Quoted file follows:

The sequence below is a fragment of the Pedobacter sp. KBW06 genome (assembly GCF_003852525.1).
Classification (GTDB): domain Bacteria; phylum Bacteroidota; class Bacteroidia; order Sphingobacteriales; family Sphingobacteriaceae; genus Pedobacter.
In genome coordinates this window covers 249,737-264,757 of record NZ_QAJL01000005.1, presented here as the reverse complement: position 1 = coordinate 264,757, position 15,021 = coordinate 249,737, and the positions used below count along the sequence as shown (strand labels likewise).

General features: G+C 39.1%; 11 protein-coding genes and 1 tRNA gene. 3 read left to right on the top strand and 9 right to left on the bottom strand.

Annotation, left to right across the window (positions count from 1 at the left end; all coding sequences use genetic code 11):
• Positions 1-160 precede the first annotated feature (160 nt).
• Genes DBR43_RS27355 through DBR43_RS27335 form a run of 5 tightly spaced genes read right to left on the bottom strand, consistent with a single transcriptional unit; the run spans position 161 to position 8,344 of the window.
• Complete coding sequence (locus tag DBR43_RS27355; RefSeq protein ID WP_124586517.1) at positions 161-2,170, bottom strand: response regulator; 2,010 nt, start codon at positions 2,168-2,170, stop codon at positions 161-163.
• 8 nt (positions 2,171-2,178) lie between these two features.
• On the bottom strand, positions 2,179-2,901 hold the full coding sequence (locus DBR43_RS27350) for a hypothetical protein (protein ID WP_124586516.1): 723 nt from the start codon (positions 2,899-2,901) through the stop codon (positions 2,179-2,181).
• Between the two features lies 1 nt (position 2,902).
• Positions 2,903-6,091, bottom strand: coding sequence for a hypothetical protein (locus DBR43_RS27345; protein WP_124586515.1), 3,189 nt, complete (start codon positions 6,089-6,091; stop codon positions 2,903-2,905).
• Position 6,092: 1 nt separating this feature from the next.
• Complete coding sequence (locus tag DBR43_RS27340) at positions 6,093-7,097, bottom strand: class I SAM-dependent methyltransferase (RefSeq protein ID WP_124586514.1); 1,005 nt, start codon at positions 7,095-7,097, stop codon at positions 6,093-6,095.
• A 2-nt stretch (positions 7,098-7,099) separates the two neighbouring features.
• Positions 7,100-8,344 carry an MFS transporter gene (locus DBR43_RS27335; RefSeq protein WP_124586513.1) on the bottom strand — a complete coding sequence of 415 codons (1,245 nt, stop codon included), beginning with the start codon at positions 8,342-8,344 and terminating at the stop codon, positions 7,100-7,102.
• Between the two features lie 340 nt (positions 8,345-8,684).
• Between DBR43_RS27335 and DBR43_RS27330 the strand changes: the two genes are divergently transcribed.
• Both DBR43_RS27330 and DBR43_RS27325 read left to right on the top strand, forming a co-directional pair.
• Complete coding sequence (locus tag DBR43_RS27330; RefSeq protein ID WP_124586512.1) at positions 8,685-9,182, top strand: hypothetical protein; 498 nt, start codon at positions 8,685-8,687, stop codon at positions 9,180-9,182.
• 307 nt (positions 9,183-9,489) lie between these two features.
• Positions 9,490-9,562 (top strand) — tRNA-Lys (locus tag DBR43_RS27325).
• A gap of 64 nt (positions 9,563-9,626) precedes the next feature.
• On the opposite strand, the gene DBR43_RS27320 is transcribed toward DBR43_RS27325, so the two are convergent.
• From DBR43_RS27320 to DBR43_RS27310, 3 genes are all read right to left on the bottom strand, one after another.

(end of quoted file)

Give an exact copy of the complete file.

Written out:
The sequence below is a fragment of the Pedobacter sp. KBW06 genome (assembly GCF_003852525.1).
Classification (GTDB): domain Bacteria; phylum Bacteroidota; class Bacteroidia; order Sphingobacteriales; family Sphingobacteriaceae; genus Pedobacter.
In genome coordinates this window covers 249,737-264,757 of record NZ_QAJL01000005.1, presented here as the reverse complement: position 1 = coordinate 264,757, position 15,021 = coordinate 249,737, and the positions used below count along the sequence as shown (strand labels likewise).

General features: G+C 39.1%; 11 protein-coding genes and 1 tRNA gene. 3 read left to right on the top strand and 9 right to left on the bottom strand.

Annotation, left to right across the window (positions count from 1 at the left end; all coding sequences use genetic code 11):
• Positions 1-160 precede the first annotated feature (160 nt).
• Genes DBR43_RS27355 through DBR43_RS27335 form a run of 5 tightly spaced genes read right to left on the bottom strand, consistent with a single transcriptional unit; the run spans position 161 to position 8,344 of the window.
• Complete coding sequence (locus tag DBR43_RS27355; RefSeq protein ID WP_124586517.1) at positions 161-2,170, bottom strand: response regulator; 2,010 nt, start codon at positions 2,168-2,170, stop codon at positions 161-163.
• 8 nt (positions 2,171-2,178) lie between these two features.
• On the bottom strand, positions 2,179-2,901 hold the full coding sequence (locus DBR43_RS27350) for a hypothetical protein (protein ID WP_124586516.1): 723 nt from the start codon (positions 2,899-2,901) through the stop codon (positions 2,179-2,181).
• Between the two features lies 1 nt (position 2,902).
• Positions 2,903-6,091, bottom strand: coding sequence for a hypothetical protein (locus DBR43_RS27345; protein WP_124586515.1), 3,189 nt, complete (start codon positions 6,089-6,091; stop codon positions 2,903-2,905).
• Position 6,092: 1 nt separating this feature from the next.
• Complete coding sequence (locus tag DBR43_RS27340) at positions 6,093-7,097, bottom strand: class I SAM-dependent methyltransferase (RefSeq protein ID WP_124586514.1); 1,005 nt, start codon at positions 7,095-7,097, stop codon at positions 6,093-6,095.
• A 2-nt stretch (positions 7,098-7,099) separates the two neighbouring features.
• Positions 7,100-8,344 carry an MFS transporter gene (locus DBR43_RS27335; RefSeq protein WP_124586513.1) on the bottom strand — a complete coding sequence of 415 codons (1,245 nt, stop codon included), beginning with the start codon at positions 8,342-8,344 and terminating at the stop codon, positions 7,100-7,102.
• Between the two features lie 340 nt (positions 8,345-8,684).
• Between DBR43_RS27335 and DBR43_RS27330 the strand changes: the two genes are divergently transcribed.
• Both DBR43_RS27330 and DBR43_RS27325 read left to right on the top strand, forming a co-directional pair.
• Complete coding sequence (locus tag DBR43_RS27330; RefSeq protein ID WP_124586512.1) at positions 8,685-9,182, top strand: hypothetical protein; 498 nt, start codon at positions 8,685-8,687, stop codon at positions 9,180-9,182.
• 307 nt (positions 9,183-9,489) lie between these two features.
• Positions 9,490-9,562 (top strand) — tRNA-Lys (locus tag DBR43_RS27325).
• A gap of 64 nt (positions 9,563-9,626) precedes the next feature.
• On the opposite strand, the gene DBR43_RS27320 is transcribed toward DBR43_RS27325, so the two are convergent.
• From DBR43_RS27320 to DBR43_RS27310, 3 genes are all read right to left on the bottom strand, one after another.